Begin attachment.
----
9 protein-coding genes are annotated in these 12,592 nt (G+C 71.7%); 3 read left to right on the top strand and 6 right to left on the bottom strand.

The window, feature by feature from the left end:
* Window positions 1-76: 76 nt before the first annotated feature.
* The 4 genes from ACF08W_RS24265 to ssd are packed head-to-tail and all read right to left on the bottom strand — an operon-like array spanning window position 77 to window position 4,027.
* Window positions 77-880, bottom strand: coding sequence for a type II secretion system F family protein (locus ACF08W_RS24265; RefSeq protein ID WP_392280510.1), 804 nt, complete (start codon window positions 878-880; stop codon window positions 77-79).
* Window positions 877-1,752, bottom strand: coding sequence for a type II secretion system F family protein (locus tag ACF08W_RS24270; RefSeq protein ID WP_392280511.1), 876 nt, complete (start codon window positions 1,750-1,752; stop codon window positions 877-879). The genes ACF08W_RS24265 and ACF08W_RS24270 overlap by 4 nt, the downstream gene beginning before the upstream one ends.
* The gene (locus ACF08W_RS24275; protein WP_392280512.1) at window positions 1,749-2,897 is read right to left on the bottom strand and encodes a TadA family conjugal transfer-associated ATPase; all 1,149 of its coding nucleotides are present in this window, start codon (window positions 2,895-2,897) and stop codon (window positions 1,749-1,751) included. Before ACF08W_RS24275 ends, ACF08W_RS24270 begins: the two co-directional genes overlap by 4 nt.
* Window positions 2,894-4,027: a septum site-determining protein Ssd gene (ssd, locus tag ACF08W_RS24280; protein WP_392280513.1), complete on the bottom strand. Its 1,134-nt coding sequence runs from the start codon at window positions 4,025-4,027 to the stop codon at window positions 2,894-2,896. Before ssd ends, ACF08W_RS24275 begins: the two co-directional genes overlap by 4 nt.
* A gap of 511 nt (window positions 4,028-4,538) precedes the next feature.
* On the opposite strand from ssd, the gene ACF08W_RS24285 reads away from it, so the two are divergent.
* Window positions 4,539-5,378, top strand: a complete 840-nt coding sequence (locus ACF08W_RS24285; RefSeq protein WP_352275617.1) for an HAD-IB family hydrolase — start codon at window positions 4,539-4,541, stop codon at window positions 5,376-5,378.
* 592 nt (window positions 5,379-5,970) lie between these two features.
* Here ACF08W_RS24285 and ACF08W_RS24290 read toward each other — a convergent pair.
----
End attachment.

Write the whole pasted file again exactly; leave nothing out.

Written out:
9 protein-coding genes are annotated in these 12,592 nt (G+C 71.7%); 3 read left to right on the top strand and 6 right to left on the bottom strand.

The window, feature by feature from the left end:
* Window positions 1-76: 76 nt before the first annotated feature.
* The 4 genes from ACF08W_RS24265 to ssd are packed head-to-tail and all read right to left on the bottom strand — an operon-like array spanning window position 77 to window position 4,027.
* Window positions 77-880, bottom strand: coding sequence for a type II secretion system F family protein (locus ACF08W_RS24265; RefSeq protein ID WP_392280510.1), 804 nt, complete (start codon window positions 878-880; stop codon window positions 77-79).
* Window positions 877-1,752, bottom strand: coding sequence for a type II secretion system F family protein (locus tag ACF08W_RS24270; RefSeq protein ID WP_392280511.1), 876 nt, complete (start codon window positions 1,750-1,752; stop codon window positions 877-879). The genes ACF08W_RS24265 and ACF08W_RS24270 overlap by 4 nt, the downstream gene beginning before the upstream one ends.
* The gene (locus ACF08W_RS24275; protein WP_392280512.1) at window positions 1,749-2,897 is read right to left on the bottom strand and encodes a TadA family conjugal transfer-associated ATPase; all 1,149 of its coding nucleotides are present in this window, start codon (window positions 2,895-2,897) and stop codon (window positions 1,749-1,751) included. Before ACF08W_RS24275 ends, ACF08W_RS24270 begins: the two co-directional genes overlap by 4 nt.
* Window positions 2,894-4,027: a septum site-determining protein Ssd gene (ssd, locus tag ACF08W_RS24280; protein WP_392280513.1), complete on the bottom strand. Its 1,134-nt coding sequence runs from the start codon at window positions 4,025-4,027 to the stop codon at window positions 2,894-2,896. Before ssd ends, ACF08W_RS24275 begins: the two co-directional genes overlap by 4 nt.
* A gap of 511 nt (window positions 4,028-4,538) precedes the next feature.
* On the opposite strand from ssd, the gene ACF08W_RS24285 reads away from it, so the two are divergent.
* Window positions 4,539-5,378, top strand: a complete 840-nt coding sequence (locus ACF08W_RS24285; RefSeq protein WP_352275617.1) for an HAD-IB family hydrolase — start codon at window positions 4,539-4,541, stop codon at window positions 5,376-5,378.
* 592 nt (window positions 5,379-5,970) lie between these two features.
* Here ACF08W_RS24285 and ACF08W_RS24290 read toward each other — a convergent pair.